In the most recent edition of our print newsletter Flourishing (watch for it in your mail), I gave the Trump Administration a pat on the back for favorable economic policies during their first year in office. Since that was written, President Trump’s Chief Economic Advisor Gary
The alleged benefit of these new tariffs is to make American steel and aluminum producers more competitive with foreign companies. Like Gary Cohn, I disagree with that assessment. In truth, tariffs are taxes on imports, which make those imports more expensive for American buyers. So, although they might help American aluminum and steel producers in the short run, these tariffs would raise the cost of aluminum and steel for other American industries, like car makers. Naturally, those increased costs would be passed along to American consumers. Moreover, tariffs invite retaliation by countries like China and the European Union (EU). If that process escalates into a global trade war, everyone loses.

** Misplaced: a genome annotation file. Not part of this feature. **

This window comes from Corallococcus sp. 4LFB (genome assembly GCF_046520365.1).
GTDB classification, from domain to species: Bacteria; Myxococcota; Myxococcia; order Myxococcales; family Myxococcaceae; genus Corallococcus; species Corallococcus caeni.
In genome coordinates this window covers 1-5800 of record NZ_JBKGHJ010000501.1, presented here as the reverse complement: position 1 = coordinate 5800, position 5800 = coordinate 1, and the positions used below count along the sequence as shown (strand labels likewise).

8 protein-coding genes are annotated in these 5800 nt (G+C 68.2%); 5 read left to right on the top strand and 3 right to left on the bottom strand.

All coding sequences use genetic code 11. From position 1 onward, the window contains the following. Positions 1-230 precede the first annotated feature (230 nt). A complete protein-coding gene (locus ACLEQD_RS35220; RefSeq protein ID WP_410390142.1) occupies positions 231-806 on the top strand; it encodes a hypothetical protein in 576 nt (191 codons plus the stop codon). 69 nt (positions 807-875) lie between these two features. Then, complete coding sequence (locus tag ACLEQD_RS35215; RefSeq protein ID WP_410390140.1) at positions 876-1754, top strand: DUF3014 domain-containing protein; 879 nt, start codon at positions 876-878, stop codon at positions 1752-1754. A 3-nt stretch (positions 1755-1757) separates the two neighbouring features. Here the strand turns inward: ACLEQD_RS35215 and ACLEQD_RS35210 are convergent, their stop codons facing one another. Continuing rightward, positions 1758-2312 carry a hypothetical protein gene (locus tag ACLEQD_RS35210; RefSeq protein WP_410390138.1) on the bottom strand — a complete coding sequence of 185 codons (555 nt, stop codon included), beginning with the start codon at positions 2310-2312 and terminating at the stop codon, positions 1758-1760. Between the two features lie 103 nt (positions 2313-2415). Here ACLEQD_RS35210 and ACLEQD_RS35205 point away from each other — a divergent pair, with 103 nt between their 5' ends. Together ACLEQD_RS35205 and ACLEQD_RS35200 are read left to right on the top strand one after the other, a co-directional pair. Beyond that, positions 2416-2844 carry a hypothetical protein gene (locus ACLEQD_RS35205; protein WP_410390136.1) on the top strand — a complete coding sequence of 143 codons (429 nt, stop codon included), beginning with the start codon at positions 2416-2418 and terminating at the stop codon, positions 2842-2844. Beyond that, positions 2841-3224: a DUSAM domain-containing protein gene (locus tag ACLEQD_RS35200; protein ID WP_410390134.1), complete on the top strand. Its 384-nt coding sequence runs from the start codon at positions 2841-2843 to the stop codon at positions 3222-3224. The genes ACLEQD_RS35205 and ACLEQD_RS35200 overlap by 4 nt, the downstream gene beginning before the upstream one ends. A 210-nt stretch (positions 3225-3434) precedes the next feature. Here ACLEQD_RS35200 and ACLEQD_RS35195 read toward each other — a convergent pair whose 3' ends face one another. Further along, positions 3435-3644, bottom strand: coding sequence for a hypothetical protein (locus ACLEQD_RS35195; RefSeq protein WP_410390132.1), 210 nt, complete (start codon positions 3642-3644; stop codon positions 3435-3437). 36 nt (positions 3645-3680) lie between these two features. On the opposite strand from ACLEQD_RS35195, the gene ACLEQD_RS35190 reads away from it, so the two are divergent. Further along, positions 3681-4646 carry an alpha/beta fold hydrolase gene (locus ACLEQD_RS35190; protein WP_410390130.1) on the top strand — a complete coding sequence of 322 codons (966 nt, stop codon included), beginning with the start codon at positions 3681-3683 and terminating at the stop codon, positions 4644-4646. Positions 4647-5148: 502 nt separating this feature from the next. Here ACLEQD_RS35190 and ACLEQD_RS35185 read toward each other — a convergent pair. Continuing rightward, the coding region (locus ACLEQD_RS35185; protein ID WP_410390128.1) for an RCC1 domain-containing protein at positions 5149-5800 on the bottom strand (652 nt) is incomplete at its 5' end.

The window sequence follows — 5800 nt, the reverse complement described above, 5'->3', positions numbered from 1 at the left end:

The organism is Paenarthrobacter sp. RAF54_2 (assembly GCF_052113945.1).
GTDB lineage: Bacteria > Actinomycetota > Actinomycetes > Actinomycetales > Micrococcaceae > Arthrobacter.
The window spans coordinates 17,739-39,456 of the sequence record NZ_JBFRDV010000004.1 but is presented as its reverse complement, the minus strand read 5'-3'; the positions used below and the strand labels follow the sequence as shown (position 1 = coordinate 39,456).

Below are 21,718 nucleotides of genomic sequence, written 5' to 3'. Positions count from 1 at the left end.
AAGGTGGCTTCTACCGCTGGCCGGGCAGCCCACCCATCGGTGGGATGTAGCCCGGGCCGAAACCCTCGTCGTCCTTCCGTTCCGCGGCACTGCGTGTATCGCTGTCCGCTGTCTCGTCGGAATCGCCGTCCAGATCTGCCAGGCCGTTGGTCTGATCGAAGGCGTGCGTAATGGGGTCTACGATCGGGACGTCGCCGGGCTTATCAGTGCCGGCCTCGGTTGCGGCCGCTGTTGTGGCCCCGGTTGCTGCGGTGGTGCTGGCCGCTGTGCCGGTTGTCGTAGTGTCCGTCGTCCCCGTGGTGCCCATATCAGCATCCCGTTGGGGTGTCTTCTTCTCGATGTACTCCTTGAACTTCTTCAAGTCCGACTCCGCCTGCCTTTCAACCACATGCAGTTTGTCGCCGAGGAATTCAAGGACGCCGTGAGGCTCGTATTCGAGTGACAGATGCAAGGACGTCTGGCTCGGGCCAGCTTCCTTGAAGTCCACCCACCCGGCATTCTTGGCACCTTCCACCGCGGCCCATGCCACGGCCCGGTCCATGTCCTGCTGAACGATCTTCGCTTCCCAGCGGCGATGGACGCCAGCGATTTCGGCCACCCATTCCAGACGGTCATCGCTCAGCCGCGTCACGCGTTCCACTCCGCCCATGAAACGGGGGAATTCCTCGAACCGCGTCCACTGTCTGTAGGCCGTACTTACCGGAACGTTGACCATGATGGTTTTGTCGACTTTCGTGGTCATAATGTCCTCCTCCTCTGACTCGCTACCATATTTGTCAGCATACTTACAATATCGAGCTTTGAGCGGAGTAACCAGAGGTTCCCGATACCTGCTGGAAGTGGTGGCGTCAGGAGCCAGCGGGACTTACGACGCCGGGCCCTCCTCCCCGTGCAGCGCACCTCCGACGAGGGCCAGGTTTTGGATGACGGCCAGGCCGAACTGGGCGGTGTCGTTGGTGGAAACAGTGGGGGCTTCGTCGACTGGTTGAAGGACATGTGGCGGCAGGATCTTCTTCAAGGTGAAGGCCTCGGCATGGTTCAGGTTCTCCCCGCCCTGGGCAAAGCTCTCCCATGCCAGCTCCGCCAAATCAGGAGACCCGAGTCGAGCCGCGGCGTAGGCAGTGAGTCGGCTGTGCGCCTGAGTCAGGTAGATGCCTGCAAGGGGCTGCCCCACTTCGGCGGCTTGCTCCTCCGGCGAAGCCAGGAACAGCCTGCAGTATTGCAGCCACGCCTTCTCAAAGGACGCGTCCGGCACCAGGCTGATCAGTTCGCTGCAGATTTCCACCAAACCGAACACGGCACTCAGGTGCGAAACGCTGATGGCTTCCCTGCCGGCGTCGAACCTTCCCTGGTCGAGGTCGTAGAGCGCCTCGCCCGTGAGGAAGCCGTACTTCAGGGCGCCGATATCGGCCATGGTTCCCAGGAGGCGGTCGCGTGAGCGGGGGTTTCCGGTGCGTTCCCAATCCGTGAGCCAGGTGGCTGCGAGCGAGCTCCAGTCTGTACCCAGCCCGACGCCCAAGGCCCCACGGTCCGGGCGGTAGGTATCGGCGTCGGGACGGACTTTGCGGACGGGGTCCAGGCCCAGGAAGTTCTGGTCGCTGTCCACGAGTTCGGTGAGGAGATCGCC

But wait! I do not believe that is going to happen. This is not 1930, and Trump’s tariff proposals are not The Smoot-Hawley Act, which exacerbated and prolonged the Great Depression. Not even close. I believe that Trump’s tariff proposals are just another round of negotiation in his continuing campaign to get better terms on old trade agreements. No one can be sure of the ultimate outcome, of course, but I think he’s likely to have at least some success. My worry is more about inflation than
As I said in the newsletter, one can hardly argue with the economic record established in the last thirteen months. It’s been pretty good, despite – or maybe because of – the president’s overnight/every night tweet storms.
The opinions voiced in this material are for general information only and are not intended to provide specific advice or recommendations for any individual.
The economic forecasts set forth in this material may not develop as predicted and there can be no guarantee that strategies promoted will be successful.